Ash trees are dying all over the United States, with six species critically endangered and another ten in trouble. Science writer Gabriel Popkin recently told their story as one example of an even worse phenomenon: humans are causing an unprecedented mass extinction of plants and animals around the world.
According to a new United Nations report, “Nature is declining globally at rates unprecedented in human history — and the rate of species extinctions is accelerating, with grave impacts on people around the world now likely.” A million species are threatened with extinction, the greatest loss of biodiversity in 65 million years.
Popkin highlighted the ash in his article because “biodiversity” is an abstract term that won’t move people’s hearts. Focusing on one example near home, however, “demonstrates that real, visible and consequential ecological catastrophes are playing out all around us.” For example:
When these trees are gone, dozens of other species will disappear, too. More than 40 insects and other little critters are known to live only on American ash trees, and this is surely only a partial tally. Many birds prefer ashes for feeding and nesting. A 2013 study found that tadpoles grow larger when feeding on ash leaves than on maple, which is replacing ash in many places.
A tree like the ash is the Vito Corleone of the woods. He held the family together. When he lost his grip, everything fell apart. It’s counterintuitive in the age of mass extinction, but the total disappearance of a native tree species is an almost unheard-of event. The ash extinctions would be the first in America since Franklinia alatamaha , an extremely rare tree to begin with, vanished from its native habitat around 1800. But the loss of a tree as a significant piece of the forest has become a grimly regular occurrence, thanks to a reckless, cowboy-style global trade system that moves just about anything across an ocean that can be sold for a profit. In the past century, imported diseases have wiped out the mighty American chestnut and American elm as functional forest species, and insects are now doing the same to eastern hemlock and all the ashes. A new and mysterious disease could make American beech the next major forest tree to succumb. Our pines face assorted beetles of varying voraciousness.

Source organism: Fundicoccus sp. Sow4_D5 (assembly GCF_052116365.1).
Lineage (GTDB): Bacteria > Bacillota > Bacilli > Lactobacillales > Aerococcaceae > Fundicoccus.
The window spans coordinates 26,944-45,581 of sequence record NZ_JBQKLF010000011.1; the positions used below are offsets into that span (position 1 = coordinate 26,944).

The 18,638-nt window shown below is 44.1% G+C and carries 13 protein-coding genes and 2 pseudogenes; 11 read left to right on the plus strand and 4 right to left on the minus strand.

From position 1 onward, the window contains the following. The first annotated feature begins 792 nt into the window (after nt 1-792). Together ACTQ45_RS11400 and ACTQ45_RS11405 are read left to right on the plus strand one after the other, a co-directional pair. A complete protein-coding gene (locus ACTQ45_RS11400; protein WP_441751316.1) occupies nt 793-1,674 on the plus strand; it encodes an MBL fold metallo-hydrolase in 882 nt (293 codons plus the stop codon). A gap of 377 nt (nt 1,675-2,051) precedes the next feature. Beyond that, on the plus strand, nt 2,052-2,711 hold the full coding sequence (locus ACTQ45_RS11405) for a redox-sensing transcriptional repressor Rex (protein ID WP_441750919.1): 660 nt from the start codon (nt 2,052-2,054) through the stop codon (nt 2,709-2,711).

Blessed by biodiversity unmatched in the temperate world, our eastern forests have withstood the losses so far. If you walk in the forest, it still feels like a forest.
But scientists and forest managers increasingly express a fear that the system is being pushed to the brink. Perhaps most worrisome, our oaks and maples face diseases and insects that are already here and could explode without warning: oak wilt and sudden oak death for oaks; Asian long-horned beetle for maples. If either of those widespread and hugely important tree genuses go, we could find ourselves facing the ecological apocalypse that the U.N. authors warn of.
Read more at the Minneapolis Star Tribune.
Photo: “Dance of the Ash Trees,” by Giles Watson. Creative Commons license. Original cropped and lightened.
This post relates to truth, humility, love, and even justice, placing it firmly in the gold portion of the singing wilderness spiritual map.